29. 29. CS3002 Lecture 1 / Slide 29 Servlet and JSP String sql = "select * from message"; Statement s = connection.createStatement(); s.executeQuery (sql); rs = s.getResultSet(); while (rs.next ()){ //Add records into data list dataList.add(rs.getInt("id")); dataList.add(rs.getString("message")); }….. request.setAttribute("data",dataList); RequestDispatcher dispatcher = request.getRequestDispatcher(DataPage.jsp); if (dispatcher != null){ dispatcher.forward(request, response); } DataPage.Jsp <body> <table border="1" width="303"> <tr><td width="119"><b>ID</b></td><td width="168"><b>Message</b></td></tr> <%Iterator itr;%> <% List data= (List)request.getAttribute("data"); for (itr=data.iterator(); itr.hasNext(); ) { %> <tr><td width="119"><%=itr.next()%></td><td width="168"><%=itr.next()%></td></tr> <%}%> </table></body>
  30. 30. CS3002 Lecture 1 / Slide 30 Authentication <%@ page import="java.sql.*" %> <% String sql = "select user,password from User"; Statement s = connection.createStatement(); s.executeQuery (sql); rs = s.getResultSet(); while (rs.next ()){ userName=rs.getString("user"); passwrd=rs.getString("password"); } %> <% if(userName.equals(request.getParameter("user")) && passwrd.equals(request.getParameter("pass"))){ out.println("User Authenticated"); } else{ out.println("You are not an authentic person"); } %>
  31. 31. CS3002 Lecture 1 / Slide 31 image <% psmnt = connection.prepareStatement("SELECT image FROM save_image WHERE id = ?"); psmnt.setString(1, "11"); // here integer number '11' is image id from the table rs = psmnt.executeQuery(); if(rs.next()) { byte[] bytearray = new byte[1048576]; int size=0; sImage = rs.getBinaryStream(1); response.reset(); response.setContentType("image/jpeg"); while((size=sImage.read(bytearray))!= -1 ){ response.getOutputStream().write(bytearray,0,size); } } %> save_image table CREATE TABLE save_image ( id int(5) NOT NULL auto_increment, name varchar(25) default NULL, city varchar(20) default NULL, image blob, Phone varchar(15) default NULL, PRIMARY KEY (`id`) );
  32. 32. CS3002 Lecture 1 / Slide 32 Retrieving data from a file <%@ page import="java.io.*"%> <html><body> <% String fName = "c:csvmyfile.csv"; String thisLine; int count=0; int i=0; FileInputStream fis = new FileInputStream(fName); DataInputStream myInput = new DataInputStream(fis); %> <table> <% while ((thisLine = myInput.readLine()) != null) { String strar[] = thisLine.split(","); for(int j=0;j<strar.length;j++) { if(i!=0) { out.print(" " +strar[j]+ " "); } else { out.print(" <b>" +strar[j]+ "</b> "); } } out.println("<br>"); i++; } %> </table> </body> </html>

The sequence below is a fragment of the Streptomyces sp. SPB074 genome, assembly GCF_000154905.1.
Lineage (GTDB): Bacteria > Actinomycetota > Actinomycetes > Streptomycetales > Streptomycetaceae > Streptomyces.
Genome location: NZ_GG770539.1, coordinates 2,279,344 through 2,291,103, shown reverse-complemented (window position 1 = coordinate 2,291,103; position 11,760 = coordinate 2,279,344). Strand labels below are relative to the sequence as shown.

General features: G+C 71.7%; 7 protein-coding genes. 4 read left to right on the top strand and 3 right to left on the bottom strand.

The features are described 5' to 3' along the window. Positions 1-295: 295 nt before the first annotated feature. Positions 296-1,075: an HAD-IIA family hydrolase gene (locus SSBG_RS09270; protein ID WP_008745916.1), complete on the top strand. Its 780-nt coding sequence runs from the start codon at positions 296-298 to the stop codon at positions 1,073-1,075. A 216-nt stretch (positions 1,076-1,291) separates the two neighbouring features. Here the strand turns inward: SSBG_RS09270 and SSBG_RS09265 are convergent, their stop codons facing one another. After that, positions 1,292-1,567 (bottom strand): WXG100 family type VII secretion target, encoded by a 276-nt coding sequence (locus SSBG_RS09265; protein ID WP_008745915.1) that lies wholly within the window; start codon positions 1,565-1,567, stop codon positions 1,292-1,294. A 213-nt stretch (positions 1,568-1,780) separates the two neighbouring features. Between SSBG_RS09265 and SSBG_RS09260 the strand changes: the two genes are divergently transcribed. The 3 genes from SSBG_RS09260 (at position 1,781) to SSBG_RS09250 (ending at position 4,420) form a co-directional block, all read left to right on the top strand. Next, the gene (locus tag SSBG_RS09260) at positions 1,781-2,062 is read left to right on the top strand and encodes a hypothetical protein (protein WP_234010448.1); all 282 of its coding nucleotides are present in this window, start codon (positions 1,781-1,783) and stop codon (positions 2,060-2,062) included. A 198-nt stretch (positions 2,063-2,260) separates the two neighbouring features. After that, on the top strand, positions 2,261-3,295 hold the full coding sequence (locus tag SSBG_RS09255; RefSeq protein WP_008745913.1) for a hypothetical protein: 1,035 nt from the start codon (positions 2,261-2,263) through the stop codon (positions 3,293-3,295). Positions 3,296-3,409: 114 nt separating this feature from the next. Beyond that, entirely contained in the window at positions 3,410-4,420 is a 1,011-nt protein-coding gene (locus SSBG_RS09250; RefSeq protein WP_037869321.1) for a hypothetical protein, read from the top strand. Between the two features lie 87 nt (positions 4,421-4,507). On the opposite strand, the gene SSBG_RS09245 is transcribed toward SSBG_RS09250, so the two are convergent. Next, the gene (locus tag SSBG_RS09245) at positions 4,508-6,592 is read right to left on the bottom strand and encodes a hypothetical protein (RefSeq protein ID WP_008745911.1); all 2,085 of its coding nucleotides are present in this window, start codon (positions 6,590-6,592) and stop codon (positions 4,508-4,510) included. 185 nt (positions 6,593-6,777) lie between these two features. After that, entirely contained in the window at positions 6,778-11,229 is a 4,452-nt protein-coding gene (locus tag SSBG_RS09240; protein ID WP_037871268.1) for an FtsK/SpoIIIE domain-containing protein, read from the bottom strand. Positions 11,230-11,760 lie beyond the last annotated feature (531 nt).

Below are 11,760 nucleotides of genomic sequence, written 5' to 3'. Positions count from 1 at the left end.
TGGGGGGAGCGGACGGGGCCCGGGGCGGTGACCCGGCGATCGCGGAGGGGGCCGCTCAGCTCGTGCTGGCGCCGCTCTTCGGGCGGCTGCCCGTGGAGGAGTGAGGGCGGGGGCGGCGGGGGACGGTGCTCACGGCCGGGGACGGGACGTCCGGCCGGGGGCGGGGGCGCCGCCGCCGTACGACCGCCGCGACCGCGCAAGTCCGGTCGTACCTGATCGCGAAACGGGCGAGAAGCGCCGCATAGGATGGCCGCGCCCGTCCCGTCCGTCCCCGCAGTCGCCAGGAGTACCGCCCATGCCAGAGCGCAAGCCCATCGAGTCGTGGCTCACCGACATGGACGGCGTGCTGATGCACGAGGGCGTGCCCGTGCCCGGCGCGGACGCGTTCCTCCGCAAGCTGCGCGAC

33. 33. CS3002 Lecture 1 / Slide 33 Export data to a file from database http://www.roseindia.net/jsp/jdbccsv.shtml Downloading a file from database http://www.roseindia.net/jsp/downloadcsv.shtml
  34. 34. CS3002 Lecture 1 / Slide 34 Reading request information <%= request.getMethod() %> <%= request.getRequestURI() %> <%= request.getProtocol() %> <%= request.getQueryString() %> <%= request.getContentType() %> <%= request.getServerName() %> <%= request.getRemoteUser() %> …
  35. 35. CS3002 Lecture 1 / Slide 35 Retrieving data posted to a jsp file from html file <input type=“text” name=“username” size=“20”> <html><body> <%=request.getParameter(“username”) %> </body></html>
  36. 36. CS3002 Lecture 1 / Slide 36 Directive tags DIRECTIVE TAGS are three types PAGE DIRECTIVE INCLUDE DIRECTIVE TAGLIB DIRECTIVE
  37. 37. CS3002 Lecture 1 / Slide 37 Directive Elements Directive elements provide information to the JSP container about the page JSP can contain three types of directives page include taglib Syntax <%@ directive attribute="value" %> <%@ directive attribute1="value1“ attribute2="value2“ ...attributeN="valueN" %>
  38. 38. CS3002 Lecture 1 / Slide 38 The page Directive The page directive has the following form <%@ page attributes %> Some of the important attributes are import session contentType errorPage isErrorPage isThreadSafe, isELIgnored, language, extends, session, buffer, autoFlush, info, pageEncoding
  39. 39. CS3002 Lecture 1 / Slide 39 The page Directive - import The import attribute – Example <%@ page import = “java.io.*,java.net.Socket” %> – Just like a normal Java program, the Java code embedded in a JSP page should import all the classes and interfaces used in the code – Note:- Directive elements doesn’t end with semi-colon!!
  40. 40. CS3002 Lecture 1 / Slide 40 The page Directive - session The session attribute Example <%@ page session = “false” %> By default, the generated Servlet creates a HttpSession object called session Setting session = “false” prevents the creation of this object The implicit object, session, is available only if this value is not set to false The value of this attribute can be set to false if the Servlet is not tracking the session